Ether (ETH), the second largest cryptocurrency by market value, has been largely locked in a narrow price range around $1,800 since mid-May and is unlikely to move much in the short term, market makers' positions in the options market indicate.
That's because the market makers, the dealers tasked with providing liquidity to an exchange's order book and who are always on the opposite side of investors' bets, are forced to hedge their options exposure through offsetting positions in the spot or futures market in order to run a market-neutral, or delta-neutral, portfolio. Their so-called delta hedging actions as the underlying asset moves can influence the spot market price and are known to arrest price swings.
According to Jeff Anderson, a senior trader at STS Digital, market makers are currently stuffed with what's known as long gamma positions in the $1,800 strike price ether options due to expire on June 30. Market makers are said to be long gamma at a particular price level when they have bought options at that level.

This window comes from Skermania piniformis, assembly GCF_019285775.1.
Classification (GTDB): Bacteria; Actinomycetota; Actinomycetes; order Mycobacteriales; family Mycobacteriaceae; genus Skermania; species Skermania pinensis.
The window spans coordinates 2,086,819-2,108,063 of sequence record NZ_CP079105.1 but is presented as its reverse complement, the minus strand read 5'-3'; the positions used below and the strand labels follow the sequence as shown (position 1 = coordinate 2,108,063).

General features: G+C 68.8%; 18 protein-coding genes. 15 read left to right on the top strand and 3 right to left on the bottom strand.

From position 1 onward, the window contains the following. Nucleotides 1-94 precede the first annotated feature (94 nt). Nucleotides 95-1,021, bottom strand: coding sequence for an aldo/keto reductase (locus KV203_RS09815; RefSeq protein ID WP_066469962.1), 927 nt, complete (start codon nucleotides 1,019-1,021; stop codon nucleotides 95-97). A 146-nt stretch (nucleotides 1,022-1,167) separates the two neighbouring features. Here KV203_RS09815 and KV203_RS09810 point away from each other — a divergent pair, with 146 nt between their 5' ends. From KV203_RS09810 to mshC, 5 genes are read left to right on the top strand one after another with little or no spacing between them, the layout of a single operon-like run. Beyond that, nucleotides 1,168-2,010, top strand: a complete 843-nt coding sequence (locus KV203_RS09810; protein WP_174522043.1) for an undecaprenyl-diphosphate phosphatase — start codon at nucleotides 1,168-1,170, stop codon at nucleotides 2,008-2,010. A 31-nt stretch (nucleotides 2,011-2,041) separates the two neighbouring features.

"So, as we go higher, market makers will likely sell ETH. On the flip side, market makers would buy the cryptocurrency on price dips," Anderson told CoinDesk. "So, the spot price could stay close to $1,800."
Options are contracts that give the purchaser the right, but not the obligation, to trade the underlying asset at a predetermined price on or before a specific date. A call option gives the right to buy while put the put option offers the right to sell. Being long gamma means holding a buy position in call or put options.
The long gamma positioning forces market makers to snap up the underlying asset when the price falls below the said level to keep the overall portfolio market-neutral. Similarly, they sell the asset when the price rallies. Gamma refers to the rate of change in options delta per one-point move in the underlying asset.
Griffin Ardern, a volatility trader from crypto asset management firm Blofin, said the delta hedging by market makers could strongly influence the spot price.
"Considering the lack of enthusiasm among futures and perpetual futures traders right now, the impact of market maker hedging could be significant," Ardern said.
UPDATE (June 9, 15:22 UTC): Rewrites headline to add price implication.
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